Here are more tips on creating downtime for the children: How to Create Downtime for Kids.

2. Overscheduling Kills Playtime and Creativity

Kids need time to be kids. When their schedules are filled every day with activities like organized ballet, soccer, and music lessons, and they only take a break for dinner and bedtime, then they are overscheduled. They need to have free time after school to relax and play. When they don’t have that and proceed from one scheduled activity to the next, they are missing out on playtime.

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Playtime is crucial to child development. If they cannot get enough time to play, then their ability to develop their creativity decreases. The Genius of Play explains that there are six major developmental benefits that children get from playtime:[2]

  • Creativity
  • Social skill development
  • Cognitive development
  • Physical development (i.e., balance, coordination)
  • Communication skills
  • Emotional development

If children don’t have time to play because they are always on-the-go, then they are missing out on the developmental benefits of play.

Children need downtime after school so that they can unwind, play, and decompress. Research from the Journal of Early Childhood Development and Care showed that kids need to play to deal with anxiety, stress, and worry.[3] Playtime provides an outlet for them to manage these emotions in a healthy manner and helps with the development of their creativity.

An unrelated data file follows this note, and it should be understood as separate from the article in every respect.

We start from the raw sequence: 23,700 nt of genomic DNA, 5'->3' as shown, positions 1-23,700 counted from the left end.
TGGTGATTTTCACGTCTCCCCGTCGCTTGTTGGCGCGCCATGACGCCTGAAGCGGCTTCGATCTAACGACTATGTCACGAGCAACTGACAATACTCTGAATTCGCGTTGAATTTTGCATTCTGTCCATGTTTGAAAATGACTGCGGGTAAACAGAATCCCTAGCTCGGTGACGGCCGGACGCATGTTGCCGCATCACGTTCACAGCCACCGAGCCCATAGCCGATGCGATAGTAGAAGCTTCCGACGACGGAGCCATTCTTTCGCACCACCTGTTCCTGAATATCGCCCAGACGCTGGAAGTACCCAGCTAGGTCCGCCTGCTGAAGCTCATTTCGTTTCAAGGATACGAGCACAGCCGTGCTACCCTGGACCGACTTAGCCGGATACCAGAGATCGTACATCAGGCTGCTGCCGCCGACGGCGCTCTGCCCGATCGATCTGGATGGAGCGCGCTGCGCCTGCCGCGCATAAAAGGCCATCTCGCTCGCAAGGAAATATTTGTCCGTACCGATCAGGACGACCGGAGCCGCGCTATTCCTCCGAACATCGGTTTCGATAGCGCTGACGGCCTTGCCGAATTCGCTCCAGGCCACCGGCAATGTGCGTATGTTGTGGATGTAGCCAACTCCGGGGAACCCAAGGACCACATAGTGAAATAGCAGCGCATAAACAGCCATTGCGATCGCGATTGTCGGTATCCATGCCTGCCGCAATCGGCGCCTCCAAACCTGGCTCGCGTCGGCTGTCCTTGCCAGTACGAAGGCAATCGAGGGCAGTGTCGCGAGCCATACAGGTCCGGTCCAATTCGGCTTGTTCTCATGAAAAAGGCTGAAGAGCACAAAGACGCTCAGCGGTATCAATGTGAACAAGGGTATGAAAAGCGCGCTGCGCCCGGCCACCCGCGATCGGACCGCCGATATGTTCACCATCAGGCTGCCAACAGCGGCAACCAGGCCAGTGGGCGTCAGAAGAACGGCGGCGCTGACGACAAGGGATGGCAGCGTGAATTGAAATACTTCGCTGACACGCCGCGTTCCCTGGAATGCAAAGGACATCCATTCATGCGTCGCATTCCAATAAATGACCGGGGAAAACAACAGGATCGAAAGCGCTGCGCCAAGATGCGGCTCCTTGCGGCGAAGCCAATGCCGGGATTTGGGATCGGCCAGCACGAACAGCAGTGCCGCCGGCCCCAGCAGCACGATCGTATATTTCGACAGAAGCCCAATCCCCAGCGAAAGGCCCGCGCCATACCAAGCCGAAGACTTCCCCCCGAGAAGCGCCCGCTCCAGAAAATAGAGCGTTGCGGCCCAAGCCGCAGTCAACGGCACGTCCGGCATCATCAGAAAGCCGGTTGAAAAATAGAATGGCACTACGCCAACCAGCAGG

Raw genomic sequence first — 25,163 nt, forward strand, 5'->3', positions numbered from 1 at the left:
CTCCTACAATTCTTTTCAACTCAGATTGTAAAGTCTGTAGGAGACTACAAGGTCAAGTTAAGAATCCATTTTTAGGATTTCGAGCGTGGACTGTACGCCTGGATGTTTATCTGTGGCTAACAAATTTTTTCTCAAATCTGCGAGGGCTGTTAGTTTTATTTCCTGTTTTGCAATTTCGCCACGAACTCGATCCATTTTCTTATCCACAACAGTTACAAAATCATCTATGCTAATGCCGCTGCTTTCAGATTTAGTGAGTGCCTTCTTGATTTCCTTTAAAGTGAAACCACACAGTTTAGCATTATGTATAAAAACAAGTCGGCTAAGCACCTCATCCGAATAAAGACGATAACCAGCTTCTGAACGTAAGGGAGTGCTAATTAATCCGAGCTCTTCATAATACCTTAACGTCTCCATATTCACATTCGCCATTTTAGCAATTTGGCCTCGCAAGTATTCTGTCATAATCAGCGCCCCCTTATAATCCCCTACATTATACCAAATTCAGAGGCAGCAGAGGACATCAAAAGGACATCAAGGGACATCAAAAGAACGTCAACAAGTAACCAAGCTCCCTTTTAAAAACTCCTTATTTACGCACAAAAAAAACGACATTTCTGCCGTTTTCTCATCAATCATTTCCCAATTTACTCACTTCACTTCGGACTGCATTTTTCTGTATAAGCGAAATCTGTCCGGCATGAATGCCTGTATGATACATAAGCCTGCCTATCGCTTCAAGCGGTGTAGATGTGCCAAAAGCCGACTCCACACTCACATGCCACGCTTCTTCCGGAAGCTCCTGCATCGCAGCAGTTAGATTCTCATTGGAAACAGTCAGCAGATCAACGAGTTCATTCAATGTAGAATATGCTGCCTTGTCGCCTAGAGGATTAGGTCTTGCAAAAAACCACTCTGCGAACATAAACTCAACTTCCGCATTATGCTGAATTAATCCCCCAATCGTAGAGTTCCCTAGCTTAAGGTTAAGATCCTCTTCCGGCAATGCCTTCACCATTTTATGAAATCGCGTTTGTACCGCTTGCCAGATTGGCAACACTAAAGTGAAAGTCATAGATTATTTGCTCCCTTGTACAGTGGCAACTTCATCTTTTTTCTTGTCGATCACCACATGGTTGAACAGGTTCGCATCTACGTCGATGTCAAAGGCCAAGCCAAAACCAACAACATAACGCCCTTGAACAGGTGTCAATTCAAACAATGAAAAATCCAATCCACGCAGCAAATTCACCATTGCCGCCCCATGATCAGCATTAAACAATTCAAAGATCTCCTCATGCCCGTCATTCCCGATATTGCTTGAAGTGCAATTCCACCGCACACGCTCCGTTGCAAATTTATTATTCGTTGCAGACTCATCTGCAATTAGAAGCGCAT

Children need free time to play every day. Fifteen minutes at recess is not enough. They need time for it after school, at home, outside of the constraints of scheduled activities.

Solution

Ensure that your child has time to play after school. This is especially important for young children who greatly benefit from playing. Limit organized activities so that your child is not scheduled every day and can play after school. If they have an activity every hour, then it doesn’t allow for playtime.

3. Overscheduling Causes Stress and Pressure

When kids are overscheduled because their parents are so intent on having high-performing children, then they will feel stressed. Parental pressure upon a child to do well in academics, music, multiple sports, and religious studies is a reality for many kids. The children scheduled in all of these activities can often feel stress and pressure, especially when they are expected to succeed in all of them.

It is hard enough for kids to be good or succeed at a single activity. For a parent to overschedule their child and expect superior performance in various activities, that is a recipe for a stressed-out child.

Solution

Parents should not schedule kids in multiple activities with the expectation of superior performance in all. They should also consider the child’s interests. If the child is not interested in one activity, then they are likely to feel stressed and pressured to do it.

For example, if Suzy has been taking piano lessons for four years, and she no longer enjoys learning the instrument, then perhaps it is time to take a break. If Suzy is forced to continue with the lessons and daily practices, then she may feel pressured to continue performing simply because her mom wants her to do so. This can lead Suzy to resent her mother for forcing her to keep on doing something that she doesn’t like anymore.